LET PUERTO RICO DECIDE
IT'S TIME TO LET U.S. TERRITORIAL CITIZENS HAVE A SAY IN DECIDING HOW THEY'LL BE GOVERNED
(06/20/98, Copyright © 1998 The Oregonian)
Quote: "This is a bill to let the Puerto Rican people decide what they want to do. . . . what our relationship with the United States is going to be." Jos A. Rivera, national chairman, Republican National Hispanic Assembly
The 3.8 million people on an island south of Florida cannot vote for their nation's president. They serve in the military but are subject to federal laws they have no hand in writing.
Cuba, you say? No, it's the Commonwealth of Puerto Rico, U.S. territorial possession, and its residents, who are citizens of the United States, haven't missed the irony.
"We . . . champion democracy throughout the world, yet in our own backyard . . . we have not let the people of Puerto Rico make up their minds as to what they want to be," says Jos F. Nio, president of the U.S. Hispanic Chamber of Commerce.
With the help of some fair-minded legislation, that ought to change.
The House of Representatives passed a bill in March providing a plebiscite for Puerto Ricans to vote their choice between continuing commonwealth status, statehood or independence.
Written by Don Young, R-Alaska, chairman of the House committee overseeing U.S. territories, and co-sponsored by House Speaker Newt Gingrich, R-Ga., and House Minority Leader Richard Gephardt, D-Mo., the measure should have passed handily.
Unfortunately, the debate was heavily influenced by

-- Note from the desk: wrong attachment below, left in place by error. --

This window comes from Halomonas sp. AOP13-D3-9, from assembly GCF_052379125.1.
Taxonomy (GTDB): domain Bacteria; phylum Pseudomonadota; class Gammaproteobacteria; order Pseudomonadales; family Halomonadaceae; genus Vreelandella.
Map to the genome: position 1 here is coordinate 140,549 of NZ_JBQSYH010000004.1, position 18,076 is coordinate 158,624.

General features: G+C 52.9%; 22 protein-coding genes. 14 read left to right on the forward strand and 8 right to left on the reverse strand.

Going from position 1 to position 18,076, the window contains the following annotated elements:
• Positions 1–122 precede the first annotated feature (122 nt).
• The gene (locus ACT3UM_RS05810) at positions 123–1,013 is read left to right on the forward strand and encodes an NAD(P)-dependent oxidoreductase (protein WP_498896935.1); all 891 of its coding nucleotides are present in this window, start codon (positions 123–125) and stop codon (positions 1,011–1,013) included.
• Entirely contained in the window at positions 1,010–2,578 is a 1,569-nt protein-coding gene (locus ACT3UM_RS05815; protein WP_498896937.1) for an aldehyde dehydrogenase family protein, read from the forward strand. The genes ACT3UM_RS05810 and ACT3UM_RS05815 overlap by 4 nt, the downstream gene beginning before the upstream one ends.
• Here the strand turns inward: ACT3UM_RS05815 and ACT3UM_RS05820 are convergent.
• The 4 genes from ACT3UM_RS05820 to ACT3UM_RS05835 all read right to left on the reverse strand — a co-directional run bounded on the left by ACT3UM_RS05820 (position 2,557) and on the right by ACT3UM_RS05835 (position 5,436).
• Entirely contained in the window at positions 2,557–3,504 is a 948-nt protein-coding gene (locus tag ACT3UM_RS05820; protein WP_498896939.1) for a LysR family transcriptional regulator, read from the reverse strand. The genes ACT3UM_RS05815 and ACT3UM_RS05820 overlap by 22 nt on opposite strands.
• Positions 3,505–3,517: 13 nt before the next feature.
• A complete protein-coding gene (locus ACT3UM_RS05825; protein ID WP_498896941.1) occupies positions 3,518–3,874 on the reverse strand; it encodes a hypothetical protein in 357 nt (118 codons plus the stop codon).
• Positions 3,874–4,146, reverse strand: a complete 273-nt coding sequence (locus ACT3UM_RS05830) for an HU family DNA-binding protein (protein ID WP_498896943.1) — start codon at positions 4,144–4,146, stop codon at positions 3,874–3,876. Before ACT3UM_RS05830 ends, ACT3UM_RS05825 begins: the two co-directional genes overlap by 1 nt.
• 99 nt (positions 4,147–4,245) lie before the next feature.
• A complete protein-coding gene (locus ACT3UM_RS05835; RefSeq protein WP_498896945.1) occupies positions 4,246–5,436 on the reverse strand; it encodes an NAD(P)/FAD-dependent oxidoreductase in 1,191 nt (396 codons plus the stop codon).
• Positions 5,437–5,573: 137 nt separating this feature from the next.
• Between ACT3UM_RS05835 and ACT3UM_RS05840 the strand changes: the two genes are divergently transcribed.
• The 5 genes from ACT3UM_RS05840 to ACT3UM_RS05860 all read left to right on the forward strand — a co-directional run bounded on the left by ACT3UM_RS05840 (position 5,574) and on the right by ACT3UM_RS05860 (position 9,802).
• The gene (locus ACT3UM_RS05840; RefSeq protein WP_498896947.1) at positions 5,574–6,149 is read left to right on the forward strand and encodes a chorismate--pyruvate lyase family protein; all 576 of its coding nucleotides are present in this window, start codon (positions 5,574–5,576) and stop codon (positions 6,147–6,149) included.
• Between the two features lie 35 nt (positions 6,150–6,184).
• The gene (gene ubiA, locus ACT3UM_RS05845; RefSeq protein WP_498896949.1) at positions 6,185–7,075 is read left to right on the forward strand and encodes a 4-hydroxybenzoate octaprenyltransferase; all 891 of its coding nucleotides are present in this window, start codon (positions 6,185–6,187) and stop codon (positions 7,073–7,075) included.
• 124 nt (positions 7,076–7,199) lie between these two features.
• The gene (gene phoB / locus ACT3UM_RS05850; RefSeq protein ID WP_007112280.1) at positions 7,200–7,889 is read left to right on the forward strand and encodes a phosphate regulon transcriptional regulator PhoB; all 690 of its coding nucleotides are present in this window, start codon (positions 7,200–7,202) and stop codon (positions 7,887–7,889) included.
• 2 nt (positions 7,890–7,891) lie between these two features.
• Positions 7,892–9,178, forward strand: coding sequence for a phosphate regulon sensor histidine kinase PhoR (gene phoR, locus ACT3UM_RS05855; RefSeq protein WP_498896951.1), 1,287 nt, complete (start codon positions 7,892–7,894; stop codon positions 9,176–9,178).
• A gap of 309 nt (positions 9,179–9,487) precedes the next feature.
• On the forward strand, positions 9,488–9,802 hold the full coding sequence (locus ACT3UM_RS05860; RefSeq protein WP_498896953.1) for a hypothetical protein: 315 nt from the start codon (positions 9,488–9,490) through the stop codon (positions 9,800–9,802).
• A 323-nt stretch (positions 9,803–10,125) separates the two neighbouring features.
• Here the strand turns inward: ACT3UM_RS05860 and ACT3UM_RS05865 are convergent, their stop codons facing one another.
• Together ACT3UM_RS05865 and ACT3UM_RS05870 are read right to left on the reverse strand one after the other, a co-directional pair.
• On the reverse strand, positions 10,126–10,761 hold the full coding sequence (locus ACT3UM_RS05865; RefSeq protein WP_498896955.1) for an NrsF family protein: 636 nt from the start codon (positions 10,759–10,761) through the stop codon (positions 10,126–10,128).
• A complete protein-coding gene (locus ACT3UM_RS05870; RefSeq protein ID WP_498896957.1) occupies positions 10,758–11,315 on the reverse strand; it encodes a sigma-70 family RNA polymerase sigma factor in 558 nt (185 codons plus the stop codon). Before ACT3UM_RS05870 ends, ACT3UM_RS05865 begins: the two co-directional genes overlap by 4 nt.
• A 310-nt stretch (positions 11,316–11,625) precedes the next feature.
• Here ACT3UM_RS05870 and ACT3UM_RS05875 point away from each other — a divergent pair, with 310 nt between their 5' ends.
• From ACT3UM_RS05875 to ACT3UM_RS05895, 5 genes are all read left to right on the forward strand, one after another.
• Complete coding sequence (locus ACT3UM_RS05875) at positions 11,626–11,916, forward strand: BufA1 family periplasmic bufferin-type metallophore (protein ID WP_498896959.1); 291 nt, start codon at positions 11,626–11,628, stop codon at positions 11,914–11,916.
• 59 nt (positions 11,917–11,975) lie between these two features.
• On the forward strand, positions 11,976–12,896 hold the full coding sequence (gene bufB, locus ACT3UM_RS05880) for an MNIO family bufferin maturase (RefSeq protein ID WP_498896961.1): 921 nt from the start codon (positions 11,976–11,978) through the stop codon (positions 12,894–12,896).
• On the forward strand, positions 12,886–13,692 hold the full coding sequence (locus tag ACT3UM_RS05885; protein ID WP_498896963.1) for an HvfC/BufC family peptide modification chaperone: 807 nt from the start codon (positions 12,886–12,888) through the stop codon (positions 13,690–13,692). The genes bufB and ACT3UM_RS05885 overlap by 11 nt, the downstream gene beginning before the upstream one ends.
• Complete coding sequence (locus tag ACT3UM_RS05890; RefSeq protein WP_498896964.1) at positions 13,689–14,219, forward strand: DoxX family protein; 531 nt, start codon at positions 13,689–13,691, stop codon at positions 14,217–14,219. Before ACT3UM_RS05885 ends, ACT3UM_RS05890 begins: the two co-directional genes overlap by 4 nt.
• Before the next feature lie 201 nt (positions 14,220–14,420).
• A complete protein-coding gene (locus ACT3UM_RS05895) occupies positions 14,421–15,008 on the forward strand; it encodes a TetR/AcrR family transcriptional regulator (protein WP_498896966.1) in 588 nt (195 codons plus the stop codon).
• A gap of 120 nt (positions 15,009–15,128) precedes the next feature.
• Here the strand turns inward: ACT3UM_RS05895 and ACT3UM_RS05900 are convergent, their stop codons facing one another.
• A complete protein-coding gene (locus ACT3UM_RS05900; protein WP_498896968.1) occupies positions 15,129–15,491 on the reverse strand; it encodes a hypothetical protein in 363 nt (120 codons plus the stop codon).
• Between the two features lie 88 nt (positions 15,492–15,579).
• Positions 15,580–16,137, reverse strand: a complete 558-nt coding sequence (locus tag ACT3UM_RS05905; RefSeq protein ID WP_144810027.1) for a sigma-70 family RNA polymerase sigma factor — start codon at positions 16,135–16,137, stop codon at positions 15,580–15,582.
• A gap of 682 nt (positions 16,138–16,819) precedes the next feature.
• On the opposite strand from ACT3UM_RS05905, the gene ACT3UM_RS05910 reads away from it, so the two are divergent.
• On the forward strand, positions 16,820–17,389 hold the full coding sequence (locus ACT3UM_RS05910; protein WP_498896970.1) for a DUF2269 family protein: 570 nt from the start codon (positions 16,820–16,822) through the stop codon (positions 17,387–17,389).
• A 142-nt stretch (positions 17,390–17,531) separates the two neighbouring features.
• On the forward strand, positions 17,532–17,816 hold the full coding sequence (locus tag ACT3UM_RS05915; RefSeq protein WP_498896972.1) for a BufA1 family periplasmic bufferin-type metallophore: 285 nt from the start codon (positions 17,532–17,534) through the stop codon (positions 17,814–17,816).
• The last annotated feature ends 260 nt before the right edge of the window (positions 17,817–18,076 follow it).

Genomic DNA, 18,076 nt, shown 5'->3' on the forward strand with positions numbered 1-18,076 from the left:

English-only proponents and some members of the Republican Party who fear that if the island nation became a state, it would lean toward the Democratic Party. The measure passed, 209 to 208.
Those arguments now threaten to keep a similar measure from coming to a vote in the Senate. They shouldn't.
The language issue is emotionally charged on both sides. But it boils down to this: Puerto Rican leaders know that English deficiency restricts one's ability to prosper in America. In 1993, Puerto Rico passed a law saying its two official languages were English and Spanish. Last August, English language requirements in schools were strengthened.
Presumed political affiliation shouldn't have any quarter in the debate, but given that politicians are involved, it does. This is where Republicans may be missing the boat. Latino voters in this country have shown themselves to be a diverse group, supporting many conservative agendas. Among New York City's Puerto Rican population, for example, Republican Mayor Rudolph Guiliani's tough-on-crime stands have been hugely popular.
A third argument in favor of giving Puerto Rico the plebiscite is economic. Although its residents are denied congressional representation, they pay only local taxes but no federal income taxes.
While that would seem to be a benefit for Puerto Rican residents and businesses, officials visiting Portland last week say it hasn't been. New investment is reluctant to come to Puerto Rico because there is no clear picture of the island's economic future or its relationship to United States, they say.
Of course, the third choice on the Puerto Rican ballot would be independence from the United States (which would still require the approval of Congress), but that choice finished a distant third in earlier non-binding votes in the commonwealth.
Independence would be a poor choice for Puerto Rico, but it is time to let the island decide its fate. In July, Puerto Rico will have been a U.S. possession for 100 years, having been ceded by treaty at the end of the Spanish-American War.
The Senate version is awaiting action by the Energy and Natural Resources committee. Sen. Frank H. Murkowski, R-Alaska, chairman, should move the bill to the floor for a vote. It's time for the United States to get out of the colony business.